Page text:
Chinese author Mian Mian, who shot to fame with lurid tales of sex, drugs and alcohol in the underworld, will sue Internet giant Google this week for copyright infringement, her lawyer said Monday.
Sun Jingwei told AFP that the case -- the first civil lawsuit against Google in China over the scanning of books into its controversial web library -- would open at a Beijing court on Tuesday.
"Tomorrow afternoon at the Haidian court, representatives from both sides will hand over evidence," Sun said. "After that I will be preparing our case and I figure that the actual trial will take place next year."
The 39-year-old Mian Mian -- who won fame in 2000 with her novel "Candy," a story about prostitutes, gangsters and artists in the southern boomtown of Shenzhen -- is seeking 61,000 yuan (8,900 dollars) in damages.
She alleges that Google illegally scanned her third novel "Acid Lovers" into its digital library, Sun said.
Mian Mian's books have been translated into many languages but are largely banned in China, although they were widely available on the black market in the years following the publication of "Candy."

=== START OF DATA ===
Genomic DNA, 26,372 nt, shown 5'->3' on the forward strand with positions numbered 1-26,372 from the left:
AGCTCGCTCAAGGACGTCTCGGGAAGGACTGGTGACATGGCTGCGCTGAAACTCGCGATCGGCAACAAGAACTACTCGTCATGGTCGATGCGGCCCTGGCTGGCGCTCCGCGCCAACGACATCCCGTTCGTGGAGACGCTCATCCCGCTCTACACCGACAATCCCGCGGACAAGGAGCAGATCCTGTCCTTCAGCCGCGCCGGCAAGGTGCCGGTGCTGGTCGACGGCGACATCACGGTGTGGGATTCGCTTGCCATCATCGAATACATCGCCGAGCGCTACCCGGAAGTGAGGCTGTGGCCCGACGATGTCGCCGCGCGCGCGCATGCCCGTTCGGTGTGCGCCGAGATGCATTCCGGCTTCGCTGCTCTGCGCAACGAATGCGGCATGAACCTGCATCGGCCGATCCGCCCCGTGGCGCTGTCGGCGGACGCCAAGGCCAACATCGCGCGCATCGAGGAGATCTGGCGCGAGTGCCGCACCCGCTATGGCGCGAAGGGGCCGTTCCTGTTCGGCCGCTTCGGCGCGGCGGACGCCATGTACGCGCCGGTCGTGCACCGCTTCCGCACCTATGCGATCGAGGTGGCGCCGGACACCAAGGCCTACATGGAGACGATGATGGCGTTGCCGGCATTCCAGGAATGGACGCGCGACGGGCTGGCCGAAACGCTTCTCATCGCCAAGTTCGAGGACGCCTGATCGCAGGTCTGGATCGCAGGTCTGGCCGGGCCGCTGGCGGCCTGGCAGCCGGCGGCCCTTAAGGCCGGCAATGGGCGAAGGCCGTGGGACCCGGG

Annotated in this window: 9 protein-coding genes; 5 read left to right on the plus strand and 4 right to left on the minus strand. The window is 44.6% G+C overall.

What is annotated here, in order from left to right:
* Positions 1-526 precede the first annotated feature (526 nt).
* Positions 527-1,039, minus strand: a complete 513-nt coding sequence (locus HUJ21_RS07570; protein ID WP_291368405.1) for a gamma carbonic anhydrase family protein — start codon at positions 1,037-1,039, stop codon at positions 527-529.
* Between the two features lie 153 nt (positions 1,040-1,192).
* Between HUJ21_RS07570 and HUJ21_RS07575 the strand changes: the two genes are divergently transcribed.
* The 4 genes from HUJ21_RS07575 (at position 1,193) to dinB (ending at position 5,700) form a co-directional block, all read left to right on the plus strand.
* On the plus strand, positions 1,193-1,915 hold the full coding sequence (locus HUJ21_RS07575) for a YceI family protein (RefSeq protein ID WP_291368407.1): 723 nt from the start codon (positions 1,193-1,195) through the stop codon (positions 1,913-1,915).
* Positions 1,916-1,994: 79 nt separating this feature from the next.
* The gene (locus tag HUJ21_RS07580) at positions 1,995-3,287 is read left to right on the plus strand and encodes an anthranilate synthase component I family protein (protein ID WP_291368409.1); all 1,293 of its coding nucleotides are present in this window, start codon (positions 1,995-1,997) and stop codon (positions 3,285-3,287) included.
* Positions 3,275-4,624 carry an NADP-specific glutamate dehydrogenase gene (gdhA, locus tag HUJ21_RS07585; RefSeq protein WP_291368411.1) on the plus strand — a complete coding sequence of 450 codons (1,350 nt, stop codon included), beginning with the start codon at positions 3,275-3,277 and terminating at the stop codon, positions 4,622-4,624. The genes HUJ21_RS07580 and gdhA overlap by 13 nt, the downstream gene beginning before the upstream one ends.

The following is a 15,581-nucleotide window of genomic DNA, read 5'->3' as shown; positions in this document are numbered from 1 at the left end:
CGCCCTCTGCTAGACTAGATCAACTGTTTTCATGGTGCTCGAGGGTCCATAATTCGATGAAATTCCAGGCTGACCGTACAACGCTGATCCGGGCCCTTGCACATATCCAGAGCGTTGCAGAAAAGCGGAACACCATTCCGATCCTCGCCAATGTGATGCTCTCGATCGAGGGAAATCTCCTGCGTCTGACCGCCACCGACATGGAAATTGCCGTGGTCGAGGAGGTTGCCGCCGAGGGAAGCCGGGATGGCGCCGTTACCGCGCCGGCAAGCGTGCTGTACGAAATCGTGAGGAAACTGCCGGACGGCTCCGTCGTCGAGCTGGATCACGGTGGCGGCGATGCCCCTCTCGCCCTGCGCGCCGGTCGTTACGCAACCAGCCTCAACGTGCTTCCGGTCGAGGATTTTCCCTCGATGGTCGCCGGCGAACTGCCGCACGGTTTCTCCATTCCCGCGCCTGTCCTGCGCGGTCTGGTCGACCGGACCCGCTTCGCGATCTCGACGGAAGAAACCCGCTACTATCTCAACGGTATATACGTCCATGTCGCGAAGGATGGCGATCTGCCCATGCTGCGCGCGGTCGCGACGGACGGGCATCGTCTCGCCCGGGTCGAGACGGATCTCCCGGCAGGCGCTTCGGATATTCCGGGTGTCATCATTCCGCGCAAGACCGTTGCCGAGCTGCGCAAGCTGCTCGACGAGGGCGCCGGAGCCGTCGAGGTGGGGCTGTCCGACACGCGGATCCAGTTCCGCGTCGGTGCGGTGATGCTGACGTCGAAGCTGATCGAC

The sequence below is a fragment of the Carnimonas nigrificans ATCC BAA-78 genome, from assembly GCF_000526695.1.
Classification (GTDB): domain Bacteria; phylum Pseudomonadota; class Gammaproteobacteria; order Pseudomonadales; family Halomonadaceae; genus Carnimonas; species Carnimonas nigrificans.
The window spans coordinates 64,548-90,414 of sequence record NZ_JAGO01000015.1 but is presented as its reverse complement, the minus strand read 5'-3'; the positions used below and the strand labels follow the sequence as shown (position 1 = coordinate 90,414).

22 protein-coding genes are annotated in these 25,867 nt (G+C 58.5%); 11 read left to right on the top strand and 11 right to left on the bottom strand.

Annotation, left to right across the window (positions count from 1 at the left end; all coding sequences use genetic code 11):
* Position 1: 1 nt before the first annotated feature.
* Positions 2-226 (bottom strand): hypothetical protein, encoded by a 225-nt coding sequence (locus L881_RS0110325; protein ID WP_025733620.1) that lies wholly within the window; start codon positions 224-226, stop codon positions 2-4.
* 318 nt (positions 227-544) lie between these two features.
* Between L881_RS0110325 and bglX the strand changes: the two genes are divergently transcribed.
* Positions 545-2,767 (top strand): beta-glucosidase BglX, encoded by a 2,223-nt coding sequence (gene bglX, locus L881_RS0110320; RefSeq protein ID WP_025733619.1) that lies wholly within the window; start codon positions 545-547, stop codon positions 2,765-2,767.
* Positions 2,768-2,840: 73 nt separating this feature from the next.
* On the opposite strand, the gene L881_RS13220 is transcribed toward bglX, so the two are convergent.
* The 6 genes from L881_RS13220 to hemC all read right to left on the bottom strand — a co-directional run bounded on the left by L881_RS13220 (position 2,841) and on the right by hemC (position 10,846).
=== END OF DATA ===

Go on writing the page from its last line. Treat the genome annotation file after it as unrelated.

According to the China Written Works Copyright Society, tens of thousands of books by hundreds of Chinese authors have been added to Google Books, the US Internet giant's project to digitise millions of books and post them online.
Representatives of the society have said that talks with Google on the issue were "progressing well," the state-run Global Times newspaper reported Monday.
"First we want Google to admit their mistake and apologise, then we can talk about compensation," the paper quoted the society's deputy director-general Zhang Hongbo as saying.
"At the same time, we don't want Google to give up China in its digitised library project."
Google China was not immediately available to comment.
The All China Writers' Association has supported Mian Mian and called on the Internet giant to respect the rights of writers, the China Youth Daily reported.
The Google Books project has also raised objections from authors and publishers in the United States, France, Germany and other countries.
Google reached a settlement with US authors and publishers last year over a copyright infringement suit filed in 2005.
Under the deal, Google agreed to pay 125 million dollars to resolve outstanding claims and establish an independent unit to provide revenue from sales and advertising to authors and publishers who agree to digitise their books.